Getting lost in the woods |

Getting lost in the woods

Paul Andersen
Fair Game

Swarms of voracious mosquitoes. Fallen logs stacked like Pickup Stix. Jagged branches standing out like pikes. No line-of-sight reference points. Nothing on which to take a compass bearing. Daylight fading into dusk. This is getting lost in the woods.

Want to make an already intense physical trial truly memorable? Lose yourself in an endless forest of dark timber and race against the clock to get out. And so it was last weekend with my old buddy Dave.

A good thrash through the woods leaves epidermal souvenirs. Scratches and welts marred our legs: here a gouge from crawling over a log 4 feet off the ground and slipping off a surface honed by the ages; there a multiplicity of scratches from pushing through briars, the thorns snapping off with brittle efficiency and sticking into my calf.

This madcap sojourn started with what seemed an easy challenge: finding a summer hiking route from Margy’s Hut to McNamara Hut. Rather than do the whole crossing in one shot, we began from Lenado on the Woody Creek Trail. Our first hour was spent weaving through the riparian ecosystem amid a tall jungle of foliage both lush and beautiful.

Cow parsnips towered 7 feet high, their canopy of flowers glowing in the sun. White blooms of thimbleberries leaned out on verdant stalks. Wild roses blossomed among a vast array of understory plants that define biodiversity. The air was fragrant with blooms, rich with oxygen, buzzing with pollinators. Summer in the mountains is a feast for the eyes, a balm for the body, a tonic for the soul. We were stoked about reaping good juju that elevated our moods.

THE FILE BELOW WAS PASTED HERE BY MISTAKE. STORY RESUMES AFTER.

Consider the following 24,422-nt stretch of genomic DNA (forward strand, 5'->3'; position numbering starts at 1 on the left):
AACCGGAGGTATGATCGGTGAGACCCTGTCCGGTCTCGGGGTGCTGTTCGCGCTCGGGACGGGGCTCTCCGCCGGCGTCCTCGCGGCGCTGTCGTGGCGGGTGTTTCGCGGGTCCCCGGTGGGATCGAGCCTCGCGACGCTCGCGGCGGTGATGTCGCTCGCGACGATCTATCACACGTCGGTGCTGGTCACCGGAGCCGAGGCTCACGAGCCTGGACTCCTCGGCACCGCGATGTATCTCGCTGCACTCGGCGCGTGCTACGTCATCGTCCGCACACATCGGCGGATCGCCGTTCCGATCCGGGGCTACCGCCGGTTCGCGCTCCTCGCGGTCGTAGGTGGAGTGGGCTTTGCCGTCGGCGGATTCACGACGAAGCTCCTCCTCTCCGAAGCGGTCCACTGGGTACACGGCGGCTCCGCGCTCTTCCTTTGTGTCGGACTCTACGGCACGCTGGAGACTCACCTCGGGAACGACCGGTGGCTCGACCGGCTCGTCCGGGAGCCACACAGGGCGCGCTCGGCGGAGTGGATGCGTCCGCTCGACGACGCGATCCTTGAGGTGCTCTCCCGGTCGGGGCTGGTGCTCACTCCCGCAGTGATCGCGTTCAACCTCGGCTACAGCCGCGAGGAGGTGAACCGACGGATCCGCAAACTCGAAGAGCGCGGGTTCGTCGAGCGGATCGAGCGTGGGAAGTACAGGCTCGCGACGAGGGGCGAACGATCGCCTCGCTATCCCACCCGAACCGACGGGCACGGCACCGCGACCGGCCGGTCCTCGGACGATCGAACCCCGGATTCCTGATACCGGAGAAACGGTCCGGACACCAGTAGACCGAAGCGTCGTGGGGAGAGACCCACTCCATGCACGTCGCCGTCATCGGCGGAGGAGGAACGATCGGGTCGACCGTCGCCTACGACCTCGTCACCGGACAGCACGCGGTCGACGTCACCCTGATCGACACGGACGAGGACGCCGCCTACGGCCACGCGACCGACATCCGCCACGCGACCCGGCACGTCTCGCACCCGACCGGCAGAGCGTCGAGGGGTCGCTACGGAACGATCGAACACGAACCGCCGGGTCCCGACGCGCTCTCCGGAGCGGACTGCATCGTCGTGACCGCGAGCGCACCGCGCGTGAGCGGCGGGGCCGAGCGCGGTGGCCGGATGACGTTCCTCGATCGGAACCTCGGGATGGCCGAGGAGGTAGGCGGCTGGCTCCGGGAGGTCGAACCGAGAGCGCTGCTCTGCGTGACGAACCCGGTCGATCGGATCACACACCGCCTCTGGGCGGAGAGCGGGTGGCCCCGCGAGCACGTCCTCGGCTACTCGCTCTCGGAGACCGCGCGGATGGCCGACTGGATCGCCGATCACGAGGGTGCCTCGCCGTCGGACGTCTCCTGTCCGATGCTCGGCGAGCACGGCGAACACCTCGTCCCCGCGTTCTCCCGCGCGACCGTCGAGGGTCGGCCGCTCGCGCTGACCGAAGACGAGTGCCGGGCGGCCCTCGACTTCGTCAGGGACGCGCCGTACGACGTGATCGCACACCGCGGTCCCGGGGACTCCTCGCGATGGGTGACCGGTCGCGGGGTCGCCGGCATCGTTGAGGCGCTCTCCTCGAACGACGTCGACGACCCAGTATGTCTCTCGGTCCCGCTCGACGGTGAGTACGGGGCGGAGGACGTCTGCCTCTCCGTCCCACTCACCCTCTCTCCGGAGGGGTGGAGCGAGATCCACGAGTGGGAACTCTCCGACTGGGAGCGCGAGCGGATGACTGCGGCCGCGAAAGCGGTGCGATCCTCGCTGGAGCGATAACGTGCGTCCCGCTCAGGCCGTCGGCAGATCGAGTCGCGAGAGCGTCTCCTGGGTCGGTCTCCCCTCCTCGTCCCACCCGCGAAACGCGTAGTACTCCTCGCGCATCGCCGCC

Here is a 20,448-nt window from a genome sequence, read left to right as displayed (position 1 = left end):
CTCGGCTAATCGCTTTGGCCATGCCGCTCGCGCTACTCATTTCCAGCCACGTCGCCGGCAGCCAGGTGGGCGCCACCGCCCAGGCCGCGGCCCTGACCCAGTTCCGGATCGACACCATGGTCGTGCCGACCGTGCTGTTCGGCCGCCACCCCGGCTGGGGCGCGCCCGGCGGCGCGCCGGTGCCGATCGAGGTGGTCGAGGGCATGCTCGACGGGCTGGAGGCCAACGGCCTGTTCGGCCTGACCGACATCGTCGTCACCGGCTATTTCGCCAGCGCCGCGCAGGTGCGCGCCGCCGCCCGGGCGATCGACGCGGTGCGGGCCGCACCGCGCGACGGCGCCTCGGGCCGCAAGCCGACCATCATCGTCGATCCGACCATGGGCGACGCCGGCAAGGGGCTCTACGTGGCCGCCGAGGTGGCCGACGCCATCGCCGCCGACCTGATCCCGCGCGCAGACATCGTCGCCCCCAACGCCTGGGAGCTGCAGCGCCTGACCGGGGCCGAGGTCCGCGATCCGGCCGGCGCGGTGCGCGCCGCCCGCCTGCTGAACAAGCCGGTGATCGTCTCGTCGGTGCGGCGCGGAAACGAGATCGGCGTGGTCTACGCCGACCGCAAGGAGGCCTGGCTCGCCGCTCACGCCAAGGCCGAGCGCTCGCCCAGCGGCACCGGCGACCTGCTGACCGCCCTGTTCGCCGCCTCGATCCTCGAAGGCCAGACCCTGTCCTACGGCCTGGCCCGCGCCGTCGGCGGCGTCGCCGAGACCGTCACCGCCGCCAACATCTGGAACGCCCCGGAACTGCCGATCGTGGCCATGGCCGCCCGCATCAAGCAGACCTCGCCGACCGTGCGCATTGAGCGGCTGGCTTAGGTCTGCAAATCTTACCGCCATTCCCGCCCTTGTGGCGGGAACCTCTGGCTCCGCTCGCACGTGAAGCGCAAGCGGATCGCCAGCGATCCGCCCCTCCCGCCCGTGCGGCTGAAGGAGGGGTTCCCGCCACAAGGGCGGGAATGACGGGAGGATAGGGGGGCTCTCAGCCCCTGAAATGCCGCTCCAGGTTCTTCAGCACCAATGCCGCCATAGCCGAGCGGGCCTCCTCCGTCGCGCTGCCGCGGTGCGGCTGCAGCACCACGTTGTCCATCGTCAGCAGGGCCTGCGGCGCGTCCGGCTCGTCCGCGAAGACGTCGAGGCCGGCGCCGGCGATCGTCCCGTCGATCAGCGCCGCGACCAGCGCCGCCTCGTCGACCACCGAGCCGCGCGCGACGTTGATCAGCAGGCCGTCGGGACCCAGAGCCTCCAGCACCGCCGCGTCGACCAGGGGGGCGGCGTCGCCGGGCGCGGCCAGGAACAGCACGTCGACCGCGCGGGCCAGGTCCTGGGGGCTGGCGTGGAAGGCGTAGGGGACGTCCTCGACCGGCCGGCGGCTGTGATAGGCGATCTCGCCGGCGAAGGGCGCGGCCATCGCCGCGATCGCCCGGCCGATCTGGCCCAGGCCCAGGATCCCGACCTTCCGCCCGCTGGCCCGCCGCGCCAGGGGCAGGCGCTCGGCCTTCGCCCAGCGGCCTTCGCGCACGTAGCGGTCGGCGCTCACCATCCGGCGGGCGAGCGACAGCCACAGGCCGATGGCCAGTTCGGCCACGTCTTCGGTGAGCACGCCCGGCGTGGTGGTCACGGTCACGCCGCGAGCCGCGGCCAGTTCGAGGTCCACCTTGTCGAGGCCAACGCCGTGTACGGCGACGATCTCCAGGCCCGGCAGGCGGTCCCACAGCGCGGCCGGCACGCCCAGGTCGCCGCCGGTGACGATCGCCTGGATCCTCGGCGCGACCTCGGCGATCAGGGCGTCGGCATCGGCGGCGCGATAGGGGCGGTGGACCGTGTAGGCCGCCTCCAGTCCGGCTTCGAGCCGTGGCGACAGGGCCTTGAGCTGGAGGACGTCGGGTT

The Japanese have an expression: “shinrin-yoku.” The translation is “forest bathing,” an official medical prescription. The deeper we went, the more Dave and I bathed in a vast expanse of shinrin-yoku forests, absorbing a therapeutic shower of natural, organic chemistry that science proves can lower stress and drop blood pressure. (Mosquitoes, we found later, can help drop blood pressure, too!)

As we moved up Woody Creek, we dialed into a fast and efficient pace, floating over the crushed granite trail, our footfalls silent, our voices still, our walking a kind of rhythmic dance. In the nurturing silence, we took in everything we could, really listening to every sound — from the high peep of a nuthatch to the low murmur of the creek, rushing by behind a curtain of willows and alders.

We misjudged a trail connection with the winter route but thought it would be easy to merge with it by contouring up the south ridge. That was a mistake, but also an invitation to an impromptu adventure. At least that’s how we saw it at the time.

Crossing the creek toward our destiny of lostness not only took us off the trail, it took us into mosquito heaven. Where none had bothered us on the lower trail, higher in the woods they swarmed without mercy. They made stopping to eat, drink or look at the map a drain, literally, on our circulatory systems as the stabbing proboscis of anopheles gambiae tenderized our flesh.

Miraculously, we soon discovered a trail deep in the forest; a trail that hadn’t been cleared for decades, a trail so faint it took both set of our eyes to pick it up, a trail built for pack animals to supply the mining camp of Aspen via Hunter Pass over a century ago.

The trail gave us an hour of good progress on reasonable contours — until it disappeared in the fallen timber. Our progress slowed while time seemed to speed up. All of a sudden, we had only an hour before night. We churned through the woods, trying to beat darkness and the rigor of sleeping with mosquitoes, the most unruly of bedfellows. Dave and I were seriously itching to reach the hut.

We finally scrambled up Bald Knob and found the popular winter route to the hut, just in time to watch the sun set purple and gold against the spine of the Elk Range. Mosquitoes buzzed in our eyes and ears. All we could do was laugh at ourselves.

Paul Andersen’s column appears on Mondays. He may be reached at

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